After taking his doctorate at Evora, he was named by Philip II.
The Order of St Benedict of Aviz (earlier of Evora), founded in 1162 as a religious military order, was secularized in 1789 as an order of military merit, in four classes.
In Portuguese he wrote: (1) Historia da antiguidade da cidade de Evora (ibid.
His chief Latin work is the De Antiquitatibus Lusitaniae (Evora, 1593).
See the "Life" of Resende in Farinha's Colleccdo das antiguidades de Evora (1785), and a biographical-critical article by Rivara in.
The first was published in 1557 at Evora, and professes to be the work of a Portuguese gentleman of Elvas, who had accompanied the expedition: Relacam verdadeira dos trabalhos g ho gouernador dõ Fernado d'Souto Fs' certos fidalgos portugueses passarom no d'scobrimeto da Provincia da Florida.
Lisbon, Coimbra, Evora and Oporto have mean temperatures between 60° and 61.5° F., and the daily variation nowhere exceeds 23°.
The chief towns of Portugal are Lisbon (pop. 1900, 356,009), the capital and principal seaport; Oporto (167,955), the capital of the northern provinces and, after Lisbon, the most important centre of trade; the seaports of Setubal (22,074), Ilhavo (12,617), Povoa de Varzim (12,623), Tavira (12,175), Faro (11,789),(11,789), Ovar (10,462), Olhao (10,009) Vianna do Castello (io,000), Aveiro (9975), Lagos (8291), Leixoes (7690) and Figueira da Foz (6221); and the inland cities or towns of Braga (24,202), Louie (22,478), Coimbra (18,144), Evora (16,020), Covilha (15,469), Elvas (13,981), Portalegre (11,820), Palmella (11,478), Torres Novas (10,746), Silves (9687), Lamego (9471), Guimaraes (9104), Beja (8885), Santarem (8628),(8628), Vizeu (8057), Estremoz (7920), Monchique (7345), Castello Branco (7288), Abrantes (7255), Torres Vedras (6900), Thomar (6888), Villa Real (6716), Chaves (6388), Guarda (6124), Cintra (5914), Braganza (5535), Mafra (4769), Leiria (4459), Batalha (3858), Almeida (2330), Alcobaga (2309), Bussaco (1661).
Iron is obtained near Beja and Evora, tin in the district of Braganza.
Lead, wolfram, antimony and auriferous quartz exist in the districts of Coimbra, Evora, Beja and Faro.
The six ancient provinces were subdivided on the 28th of June 1833 into districts, each named after its chief town, as follows: Entre-Minho-e-Douro into Vianna do Castello, Braga, Oporto; Traz-os-Montes, into Villa Real, Braganza; Beira, into Aveiro, Vizeu, Coimbra, Guarda, Castello Branco; Estremadura, into Leiria, Santarem, Lisbon; Alemtejo, into Portalegre, Evora, Beja; Algarve was renamed Faro.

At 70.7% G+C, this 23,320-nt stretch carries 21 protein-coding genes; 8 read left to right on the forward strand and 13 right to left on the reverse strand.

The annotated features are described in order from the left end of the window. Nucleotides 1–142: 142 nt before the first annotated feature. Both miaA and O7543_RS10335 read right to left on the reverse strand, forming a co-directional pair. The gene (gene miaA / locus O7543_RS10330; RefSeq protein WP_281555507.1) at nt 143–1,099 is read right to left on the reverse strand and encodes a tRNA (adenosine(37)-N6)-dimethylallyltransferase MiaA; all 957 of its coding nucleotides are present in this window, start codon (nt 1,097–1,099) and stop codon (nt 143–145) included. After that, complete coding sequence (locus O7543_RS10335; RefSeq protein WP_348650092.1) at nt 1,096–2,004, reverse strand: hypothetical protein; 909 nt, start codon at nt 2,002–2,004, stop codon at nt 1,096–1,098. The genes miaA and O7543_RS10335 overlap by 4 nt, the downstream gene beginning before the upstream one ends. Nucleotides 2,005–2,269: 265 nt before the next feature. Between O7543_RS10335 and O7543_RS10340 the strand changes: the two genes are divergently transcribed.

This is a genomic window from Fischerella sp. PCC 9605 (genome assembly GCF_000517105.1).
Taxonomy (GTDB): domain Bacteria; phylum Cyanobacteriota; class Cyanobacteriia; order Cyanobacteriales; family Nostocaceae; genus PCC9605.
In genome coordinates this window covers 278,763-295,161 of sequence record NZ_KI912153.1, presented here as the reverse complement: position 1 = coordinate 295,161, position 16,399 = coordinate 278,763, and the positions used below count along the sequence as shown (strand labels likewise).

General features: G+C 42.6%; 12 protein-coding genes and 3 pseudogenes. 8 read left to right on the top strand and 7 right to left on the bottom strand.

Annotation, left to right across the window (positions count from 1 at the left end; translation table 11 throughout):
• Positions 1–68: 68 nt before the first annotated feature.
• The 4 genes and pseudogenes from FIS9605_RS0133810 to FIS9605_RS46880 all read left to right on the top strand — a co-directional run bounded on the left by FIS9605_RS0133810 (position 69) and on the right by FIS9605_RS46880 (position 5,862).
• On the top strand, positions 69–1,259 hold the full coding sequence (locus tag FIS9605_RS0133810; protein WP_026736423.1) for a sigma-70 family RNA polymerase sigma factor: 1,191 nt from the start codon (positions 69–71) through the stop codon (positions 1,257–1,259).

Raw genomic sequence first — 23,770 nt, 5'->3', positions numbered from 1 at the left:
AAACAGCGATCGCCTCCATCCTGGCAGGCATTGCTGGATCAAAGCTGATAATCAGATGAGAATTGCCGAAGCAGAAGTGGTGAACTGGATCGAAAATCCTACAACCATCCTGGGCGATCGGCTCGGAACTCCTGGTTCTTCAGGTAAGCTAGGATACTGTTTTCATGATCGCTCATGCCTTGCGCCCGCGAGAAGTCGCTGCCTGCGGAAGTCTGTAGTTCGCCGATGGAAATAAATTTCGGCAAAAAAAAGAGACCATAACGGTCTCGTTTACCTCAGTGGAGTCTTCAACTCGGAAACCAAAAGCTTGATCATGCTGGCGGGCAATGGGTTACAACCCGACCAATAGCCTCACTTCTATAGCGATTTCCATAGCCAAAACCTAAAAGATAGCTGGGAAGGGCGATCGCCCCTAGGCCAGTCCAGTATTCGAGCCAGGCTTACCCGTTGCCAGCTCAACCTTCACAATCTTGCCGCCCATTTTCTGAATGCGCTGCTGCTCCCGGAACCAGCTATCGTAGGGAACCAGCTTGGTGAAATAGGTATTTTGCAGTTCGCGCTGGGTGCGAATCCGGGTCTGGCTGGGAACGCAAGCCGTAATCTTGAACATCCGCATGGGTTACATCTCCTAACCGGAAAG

There are three ecclesiastical provinces - Braga, Lisbon and Evora, each under an archbishop. The archbishop of Braga, whose see is the most ancient, has the title of Primate; the archbishop of Lisbon has the honorary title of Patriarch, and is usually elected a cardinal.
The most famous of these free-lances was Giraldo Sempavor (" Gerald the Fearless "), who captured Evora in 1166.
At the cortes of Evora (1433) King Edward had obtained the enactment of a law' declaring that the estates granted by John I.
A cortes held at Evora (1481) empowered judges nominated by the Crown to administer justice in all feudal domains.
Insurrections in Lisbon (1634) and Evora (1637) bore witness to the general discontent, but until 1640 the Spanish ascendancy The was never seriously endangered.
John of Austria, and retook Evora, which had been captured by the invaders; on the 7th of July 1664 Pedro de Magalhaes defeated the duke of Osuna at Ciudad Rodrigo; on the 17th of June 1665 the marquess of Marialva destroyed a Spanish army led by the marquess of Carracena at the battle of Montes Claros, and Christovao de Brito Pereira followed up this victory with another at Villa Vigosa.
Miguel surrendered at Evora-Monte on the 24th.
By the convention of Evora-Monte he was condemned to perpetual banishment from the Peninsula.
They likewise appear in Castile, forming the sierras of Gredos and Guadarrama; farther south they rise in the mountains of Toledo, in the Sierra Morena, and across the provinces of Cordova, Seville, Huelva and Badajoz as fal as Evora in Portugal.
Having at the age of eighteen become a member of the Society of Jesus, he studied theology at Coimbra, and afterwards became professor in the university of Evora, Portugal.
To name the best known, Evora, the city of culture, produced Affonso Alvarez, author of religious pieces, Antonio Ribeiro, nicknamed "the Chiado," an unfrocked friar with a strong satirical vein who wrote farces in the Bazochian style,.
Nicholas Cleynarts taught the Infant Henry, afterwards cardinal and king, and lectured on the classics at Braga and Evora, Vasaeus directed a school of Latin at Braga, and George Buchanan accompanied other foreign professors to Coimbra when King John III.
At home Portugal produced Andre de Resende, author of the Historia da antiguidade da cidade de Evora and De antiquitatibus Lusitaniae, and Francisco de Hollanda, painter, architect, and author of, inter alia, the Quatro dialogos da pintura antiga.
Luisa Sigea was both an orientalist and a Latin poetess, while Publia Hortensia de Castro, after a course of humanities, philosophy and theology, defended theses at Evora in her eighteenth year.